CSA: Shipper Challenges and Opportunities

Most industry observers agree that CSA will dramatically affect the motor carrier industry—but what will it mean for shippers? Find out what CSA is designed to do and how it could impact you.

<p>Most industry observers agree that CSA will dramatically affect the motor carrier industry—but what will it mean for shippers? Find out what CSA is designed to do and how it could impact you.<br />
Request a copy today!</p>

Most industry observers agree that CSA will dramatically affect the motor carrier industry—but what will it mean for shippers? Find out what CSA is designed to do and how it could impact you.
Request a copy today!

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By · April 18, 2011

Most industry observers agree that CSA (Compliance, Safety, and Accountability, formerly known as CSA 2010) will dramatically affect the motor carrier industry in the United States. Its implementation is currently slated to begin in late 2010, with further rules going into effect over the next 12 to 18 months. This white paper looks at what CSA is designed to do, how it differs from the former safety program, and how it could potentially impact carriers and shippers. It’s important to note that CSA has not yet been fully implemented. For now, shippers should learn about the proposed rules and consider their options, then be flexible to make the appropriate changes to their supply chains as the final version of CSA goes into effect.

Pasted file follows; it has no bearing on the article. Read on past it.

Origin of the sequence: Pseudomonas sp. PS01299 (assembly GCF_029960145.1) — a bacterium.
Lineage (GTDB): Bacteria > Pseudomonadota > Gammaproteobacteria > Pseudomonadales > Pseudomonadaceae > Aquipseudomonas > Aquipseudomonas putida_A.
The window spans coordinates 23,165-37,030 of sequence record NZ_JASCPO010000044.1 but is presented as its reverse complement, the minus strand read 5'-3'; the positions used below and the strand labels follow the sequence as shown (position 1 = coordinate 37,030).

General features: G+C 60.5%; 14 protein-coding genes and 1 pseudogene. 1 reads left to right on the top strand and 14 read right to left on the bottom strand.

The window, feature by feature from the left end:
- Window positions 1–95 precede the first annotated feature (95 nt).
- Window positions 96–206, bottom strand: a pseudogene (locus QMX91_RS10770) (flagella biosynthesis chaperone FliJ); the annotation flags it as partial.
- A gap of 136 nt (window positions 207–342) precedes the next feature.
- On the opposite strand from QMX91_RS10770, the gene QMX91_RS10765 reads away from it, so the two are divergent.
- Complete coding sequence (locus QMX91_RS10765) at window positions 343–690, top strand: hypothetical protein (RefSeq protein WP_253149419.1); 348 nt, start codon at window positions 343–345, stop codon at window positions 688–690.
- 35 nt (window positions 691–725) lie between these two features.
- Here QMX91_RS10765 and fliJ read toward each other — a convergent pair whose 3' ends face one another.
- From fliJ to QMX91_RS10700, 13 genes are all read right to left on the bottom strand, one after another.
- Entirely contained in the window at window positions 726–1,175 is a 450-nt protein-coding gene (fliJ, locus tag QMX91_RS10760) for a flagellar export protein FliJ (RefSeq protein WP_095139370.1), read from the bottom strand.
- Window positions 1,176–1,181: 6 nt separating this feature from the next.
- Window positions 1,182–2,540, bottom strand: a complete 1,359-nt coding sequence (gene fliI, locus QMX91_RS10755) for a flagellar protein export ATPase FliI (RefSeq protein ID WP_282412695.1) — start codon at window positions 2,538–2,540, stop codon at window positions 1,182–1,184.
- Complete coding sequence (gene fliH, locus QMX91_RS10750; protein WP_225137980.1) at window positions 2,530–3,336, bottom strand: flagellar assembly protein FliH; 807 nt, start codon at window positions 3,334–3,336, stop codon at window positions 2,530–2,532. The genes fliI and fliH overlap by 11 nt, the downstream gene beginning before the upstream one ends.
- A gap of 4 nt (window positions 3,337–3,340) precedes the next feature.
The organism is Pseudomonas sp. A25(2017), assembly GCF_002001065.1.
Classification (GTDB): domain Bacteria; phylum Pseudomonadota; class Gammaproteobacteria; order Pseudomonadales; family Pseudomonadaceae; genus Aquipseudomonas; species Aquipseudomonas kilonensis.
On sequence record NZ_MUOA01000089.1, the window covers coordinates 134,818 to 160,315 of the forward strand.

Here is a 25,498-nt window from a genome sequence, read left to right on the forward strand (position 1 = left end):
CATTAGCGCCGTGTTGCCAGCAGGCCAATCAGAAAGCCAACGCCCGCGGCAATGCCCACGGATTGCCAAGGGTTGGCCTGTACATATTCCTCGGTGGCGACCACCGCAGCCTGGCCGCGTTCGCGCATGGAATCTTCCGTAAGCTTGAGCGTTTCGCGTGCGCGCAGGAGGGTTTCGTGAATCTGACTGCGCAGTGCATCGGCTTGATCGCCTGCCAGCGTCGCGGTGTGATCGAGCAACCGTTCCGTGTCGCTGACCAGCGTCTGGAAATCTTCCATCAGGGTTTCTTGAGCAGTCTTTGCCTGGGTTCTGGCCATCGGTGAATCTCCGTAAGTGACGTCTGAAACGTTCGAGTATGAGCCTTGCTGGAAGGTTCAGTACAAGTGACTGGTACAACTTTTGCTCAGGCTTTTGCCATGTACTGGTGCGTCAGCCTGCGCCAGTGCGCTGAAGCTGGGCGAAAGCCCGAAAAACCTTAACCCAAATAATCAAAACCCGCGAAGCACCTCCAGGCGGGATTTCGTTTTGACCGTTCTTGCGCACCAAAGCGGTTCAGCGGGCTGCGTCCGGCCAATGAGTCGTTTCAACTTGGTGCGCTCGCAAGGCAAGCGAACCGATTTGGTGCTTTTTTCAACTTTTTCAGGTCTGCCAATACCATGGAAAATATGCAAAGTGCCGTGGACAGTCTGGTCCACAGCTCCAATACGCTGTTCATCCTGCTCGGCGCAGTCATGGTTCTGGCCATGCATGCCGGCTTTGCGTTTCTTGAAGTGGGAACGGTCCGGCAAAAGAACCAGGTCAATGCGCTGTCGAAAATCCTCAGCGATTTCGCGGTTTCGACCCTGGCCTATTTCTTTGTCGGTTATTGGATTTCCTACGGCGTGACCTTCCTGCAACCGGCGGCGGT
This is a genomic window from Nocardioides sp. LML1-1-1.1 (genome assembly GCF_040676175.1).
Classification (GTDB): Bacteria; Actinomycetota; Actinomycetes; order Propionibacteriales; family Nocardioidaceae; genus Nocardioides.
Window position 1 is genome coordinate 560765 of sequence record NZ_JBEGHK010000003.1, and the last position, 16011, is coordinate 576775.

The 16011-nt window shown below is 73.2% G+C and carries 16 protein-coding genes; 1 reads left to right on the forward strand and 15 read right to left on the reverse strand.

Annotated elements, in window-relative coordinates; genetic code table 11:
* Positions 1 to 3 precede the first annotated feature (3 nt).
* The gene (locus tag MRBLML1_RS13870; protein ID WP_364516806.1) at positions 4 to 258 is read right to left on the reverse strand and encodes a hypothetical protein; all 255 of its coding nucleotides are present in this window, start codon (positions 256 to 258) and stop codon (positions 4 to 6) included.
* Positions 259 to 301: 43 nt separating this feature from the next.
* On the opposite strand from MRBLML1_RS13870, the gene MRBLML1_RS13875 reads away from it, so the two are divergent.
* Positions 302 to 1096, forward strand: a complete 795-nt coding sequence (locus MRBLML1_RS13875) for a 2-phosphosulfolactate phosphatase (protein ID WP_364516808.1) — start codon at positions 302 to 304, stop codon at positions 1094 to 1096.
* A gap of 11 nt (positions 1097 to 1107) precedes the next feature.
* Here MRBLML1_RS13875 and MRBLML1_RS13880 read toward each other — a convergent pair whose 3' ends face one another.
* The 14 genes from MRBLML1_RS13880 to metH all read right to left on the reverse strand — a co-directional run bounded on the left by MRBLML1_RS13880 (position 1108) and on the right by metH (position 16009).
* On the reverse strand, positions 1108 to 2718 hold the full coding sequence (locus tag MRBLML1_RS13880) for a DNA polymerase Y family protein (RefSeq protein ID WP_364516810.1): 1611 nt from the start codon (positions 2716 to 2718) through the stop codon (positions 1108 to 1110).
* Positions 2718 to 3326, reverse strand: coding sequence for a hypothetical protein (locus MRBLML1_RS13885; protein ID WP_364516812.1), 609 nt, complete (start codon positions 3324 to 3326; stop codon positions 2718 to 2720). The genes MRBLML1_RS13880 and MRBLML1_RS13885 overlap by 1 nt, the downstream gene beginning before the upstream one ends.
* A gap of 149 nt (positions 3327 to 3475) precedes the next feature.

Compliance, Safety, and Accountability (formerly known as CSA 2010, and now referred to simply as CSA) is a Federal Motor Carrier Safety Administration (FMCSA) initiative designed to assess and improve the safety performance of motor carriers and drivers so there are fewer crashes, injuries, and fatalities. Through CSA’s new enforcement and compliance model, the FMCSA and its state partners intend to contact a larger number of carriers earlier in order to address safety problems before crashes occur.


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Article Topics

C.H. Robinson · Safety · All Topics
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